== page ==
At the end of his first season as principal cellist with the Chicago Symphony, John Sharp decided he needed a better instrument, so he upgraded to a rare 1694 cello by a member of the celebrated Guarneri family of violin makers in Cremona, Italy.
The instrument was made by Giuseppe Giovanni Battista Guarneri (also known as Joseph Guarnerius, 1666-1739 or 1740), the second son of Andrea Guarneri, the patriarch of the family and a fellow apprentice with Antonio Stradivari in the workshop of Nicolo Amati.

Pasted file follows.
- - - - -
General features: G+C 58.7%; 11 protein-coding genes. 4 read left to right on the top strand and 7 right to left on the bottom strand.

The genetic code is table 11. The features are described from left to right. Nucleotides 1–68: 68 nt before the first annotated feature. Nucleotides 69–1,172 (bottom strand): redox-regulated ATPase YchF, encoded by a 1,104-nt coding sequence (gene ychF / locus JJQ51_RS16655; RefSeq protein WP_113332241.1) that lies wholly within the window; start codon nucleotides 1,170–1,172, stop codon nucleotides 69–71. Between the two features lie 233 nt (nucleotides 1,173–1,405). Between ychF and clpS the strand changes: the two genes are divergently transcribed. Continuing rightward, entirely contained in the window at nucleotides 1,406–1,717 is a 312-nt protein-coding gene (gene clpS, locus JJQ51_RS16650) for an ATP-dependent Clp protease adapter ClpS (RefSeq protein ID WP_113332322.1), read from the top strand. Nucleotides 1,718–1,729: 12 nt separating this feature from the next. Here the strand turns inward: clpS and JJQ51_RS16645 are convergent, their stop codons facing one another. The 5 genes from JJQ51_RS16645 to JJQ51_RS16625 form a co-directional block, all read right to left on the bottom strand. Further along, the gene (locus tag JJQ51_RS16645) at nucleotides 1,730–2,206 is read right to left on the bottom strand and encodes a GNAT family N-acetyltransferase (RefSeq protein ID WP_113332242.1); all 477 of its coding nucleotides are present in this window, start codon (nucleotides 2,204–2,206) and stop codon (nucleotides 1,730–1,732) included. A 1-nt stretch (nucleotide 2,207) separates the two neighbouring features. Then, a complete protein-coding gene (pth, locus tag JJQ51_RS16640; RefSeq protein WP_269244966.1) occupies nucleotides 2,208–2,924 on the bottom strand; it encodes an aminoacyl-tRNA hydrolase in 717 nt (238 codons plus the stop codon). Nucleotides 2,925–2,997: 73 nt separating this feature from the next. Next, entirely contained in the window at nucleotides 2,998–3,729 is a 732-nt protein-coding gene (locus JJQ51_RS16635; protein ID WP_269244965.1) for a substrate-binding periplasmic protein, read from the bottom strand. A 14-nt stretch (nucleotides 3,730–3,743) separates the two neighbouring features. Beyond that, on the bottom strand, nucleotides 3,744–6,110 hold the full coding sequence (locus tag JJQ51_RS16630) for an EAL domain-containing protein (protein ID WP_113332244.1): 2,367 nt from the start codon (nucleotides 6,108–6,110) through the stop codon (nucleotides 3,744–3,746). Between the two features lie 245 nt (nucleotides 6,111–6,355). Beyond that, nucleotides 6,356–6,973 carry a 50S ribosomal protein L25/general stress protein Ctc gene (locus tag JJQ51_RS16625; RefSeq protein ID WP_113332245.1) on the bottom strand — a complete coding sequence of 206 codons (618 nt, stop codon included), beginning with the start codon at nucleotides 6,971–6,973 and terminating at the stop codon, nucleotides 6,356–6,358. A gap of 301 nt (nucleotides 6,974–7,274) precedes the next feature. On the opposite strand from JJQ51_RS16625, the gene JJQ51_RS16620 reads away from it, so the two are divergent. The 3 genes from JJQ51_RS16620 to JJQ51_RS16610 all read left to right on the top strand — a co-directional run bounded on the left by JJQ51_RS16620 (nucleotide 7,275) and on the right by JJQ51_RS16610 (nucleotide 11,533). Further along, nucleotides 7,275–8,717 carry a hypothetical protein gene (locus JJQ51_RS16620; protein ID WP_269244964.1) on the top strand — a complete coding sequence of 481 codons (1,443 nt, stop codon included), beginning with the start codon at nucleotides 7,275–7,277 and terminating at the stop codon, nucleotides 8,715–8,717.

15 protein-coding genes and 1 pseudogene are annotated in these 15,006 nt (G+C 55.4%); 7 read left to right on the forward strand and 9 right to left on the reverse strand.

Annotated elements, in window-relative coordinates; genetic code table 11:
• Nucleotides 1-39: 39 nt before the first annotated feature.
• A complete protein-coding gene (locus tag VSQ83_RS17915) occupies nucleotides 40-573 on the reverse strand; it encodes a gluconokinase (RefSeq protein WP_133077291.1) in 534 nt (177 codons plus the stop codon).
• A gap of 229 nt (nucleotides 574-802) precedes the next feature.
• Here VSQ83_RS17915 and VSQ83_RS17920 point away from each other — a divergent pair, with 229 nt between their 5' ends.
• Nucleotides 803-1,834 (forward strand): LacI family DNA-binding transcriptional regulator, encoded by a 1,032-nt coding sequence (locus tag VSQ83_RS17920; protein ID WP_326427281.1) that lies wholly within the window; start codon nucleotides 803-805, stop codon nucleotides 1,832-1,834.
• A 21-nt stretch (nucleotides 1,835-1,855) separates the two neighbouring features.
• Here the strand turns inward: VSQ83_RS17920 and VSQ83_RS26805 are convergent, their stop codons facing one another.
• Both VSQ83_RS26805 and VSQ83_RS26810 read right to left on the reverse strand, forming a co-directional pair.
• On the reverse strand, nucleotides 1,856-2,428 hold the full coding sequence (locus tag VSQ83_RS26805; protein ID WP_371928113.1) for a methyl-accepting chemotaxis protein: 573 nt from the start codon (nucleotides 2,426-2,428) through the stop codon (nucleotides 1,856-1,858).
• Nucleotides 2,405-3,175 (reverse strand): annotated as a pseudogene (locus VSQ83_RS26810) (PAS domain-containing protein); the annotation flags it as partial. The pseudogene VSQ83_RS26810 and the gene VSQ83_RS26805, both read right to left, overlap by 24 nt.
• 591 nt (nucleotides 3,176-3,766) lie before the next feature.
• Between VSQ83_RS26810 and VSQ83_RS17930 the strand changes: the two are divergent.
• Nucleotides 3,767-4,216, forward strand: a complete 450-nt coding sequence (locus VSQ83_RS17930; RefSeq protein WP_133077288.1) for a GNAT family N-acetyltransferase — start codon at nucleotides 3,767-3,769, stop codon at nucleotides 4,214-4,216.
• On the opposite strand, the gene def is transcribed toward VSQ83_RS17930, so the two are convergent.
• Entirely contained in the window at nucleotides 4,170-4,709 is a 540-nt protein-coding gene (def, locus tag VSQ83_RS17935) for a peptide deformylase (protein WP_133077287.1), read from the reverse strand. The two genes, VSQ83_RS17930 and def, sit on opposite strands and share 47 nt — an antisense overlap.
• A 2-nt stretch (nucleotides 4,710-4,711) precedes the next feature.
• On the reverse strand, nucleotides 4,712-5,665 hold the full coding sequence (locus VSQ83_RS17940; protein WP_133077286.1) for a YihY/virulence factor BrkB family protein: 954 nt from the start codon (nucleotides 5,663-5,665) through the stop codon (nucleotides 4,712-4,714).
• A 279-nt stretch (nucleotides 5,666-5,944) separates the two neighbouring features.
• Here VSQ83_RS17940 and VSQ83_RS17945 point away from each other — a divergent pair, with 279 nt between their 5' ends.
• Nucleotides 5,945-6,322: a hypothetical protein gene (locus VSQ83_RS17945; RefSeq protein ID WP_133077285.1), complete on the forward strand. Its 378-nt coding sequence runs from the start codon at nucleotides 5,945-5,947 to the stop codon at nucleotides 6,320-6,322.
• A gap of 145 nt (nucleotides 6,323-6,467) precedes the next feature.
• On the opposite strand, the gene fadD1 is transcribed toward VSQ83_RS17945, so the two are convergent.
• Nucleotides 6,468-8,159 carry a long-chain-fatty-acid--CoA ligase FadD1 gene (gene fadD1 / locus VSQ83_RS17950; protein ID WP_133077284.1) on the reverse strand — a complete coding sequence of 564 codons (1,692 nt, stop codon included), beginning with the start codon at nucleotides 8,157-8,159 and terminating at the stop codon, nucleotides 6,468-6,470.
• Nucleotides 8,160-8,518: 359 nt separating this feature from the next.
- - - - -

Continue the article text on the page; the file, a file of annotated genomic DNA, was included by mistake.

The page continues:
“It’s a very full and beautiful sound,” Sharp said. “Some cellos are what you would call punchy. This is not that. The luthier I used to go said that this cello is like a great red wine. It has this quality of sound with a lot of complexity.”